Darlene Foster writes middle grade novels about two plucky girls, Amanda Ross, and Leah Anderson, best friends from different continents. These intrepid travellers visit different places around the world and solve mysteries. Foster puts in considerable travelling and research to ensure that the details she writes about are authentic. Not only are readers entertained by great mysteries with a touch of suspense, they learn about different geography and history. If you haven't read one of these books yet, you should change that.
In this book, Amanda convinces her parents to join Mr and Mrs Anderson on a cruise on the Danube river. The two girls end up sharing their own room on board the ship, which gives them more autonomy. It's a pretty exciting opportunity for two girls who are on the cusp of adolescence.
Before they are even settled in, Amanda and Leah track a trail of blood droplets into a storage room on the cruise ship. Amanda sees some feet, but they are interrupted by an employee before they can figure out what is going on.
While they are on an excursion in Nuremberg, a ragamuffin of a boy gives Amanda his special violin for safekeeping. After that, strange things begin to happen. Another boy on a skateboard tries to steal the violin before they are even back on board ship. Once there, a mysterious older couple introduce themselves. They seem nice enough, but are they? Then the two girls' room is ransacked. Luckily, the violin isn't taken.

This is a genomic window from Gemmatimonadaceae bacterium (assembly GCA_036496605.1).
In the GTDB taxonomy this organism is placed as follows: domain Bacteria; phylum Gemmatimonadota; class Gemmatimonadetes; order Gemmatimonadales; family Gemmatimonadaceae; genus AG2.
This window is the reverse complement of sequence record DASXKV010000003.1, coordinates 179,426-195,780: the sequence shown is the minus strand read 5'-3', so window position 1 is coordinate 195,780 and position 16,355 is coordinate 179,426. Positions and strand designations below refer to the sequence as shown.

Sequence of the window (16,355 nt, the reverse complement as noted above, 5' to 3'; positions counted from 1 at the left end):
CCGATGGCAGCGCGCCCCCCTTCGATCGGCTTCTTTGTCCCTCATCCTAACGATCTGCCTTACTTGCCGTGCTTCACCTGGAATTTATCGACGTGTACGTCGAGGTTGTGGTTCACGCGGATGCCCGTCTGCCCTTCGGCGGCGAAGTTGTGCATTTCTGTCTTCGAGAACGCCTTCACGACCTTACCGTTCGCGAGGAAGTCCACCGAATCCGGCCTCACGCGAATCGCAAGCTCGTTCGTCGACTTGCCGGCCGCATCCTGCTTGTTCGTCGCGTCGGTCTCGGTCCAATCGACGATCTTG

At the next port of call, the two girls meet up with the owner of the violin and smuggle him onto the ship with them. They do their best to keep him hidden in their room, but he disappears. Before long Amanda gets a ransom note, telling her she has to trade the violin in for him if she wants to see him safe.
You better go read the book if you want to find out what happens.
I enjoyed seeing the relationship between the two girls evolve as they mature. Leah begins by spending a lot of time texting on her new phone and doesn't seem committed to being with Amanda. It turns out that Leah is caught up in her first romance, and it's going badly. This creates some tension between the two of them, but they manage to resolve their differences.
There is a lot to like about these novels. The girls have strong parents who care about them, but also give them some autonomy. I appreciate learning about all the different places the girls visit and am impressed by how seamlessly the author educates and entertains me all at the same time. I like that the plot moves quickly and has enough action and suspense to keep readers thoroughly engaged. It's a perfect read for kids aged 8 - 12, and even older readers like myself.
I'm looking forward to the next book when the two girls travel to New Mexico!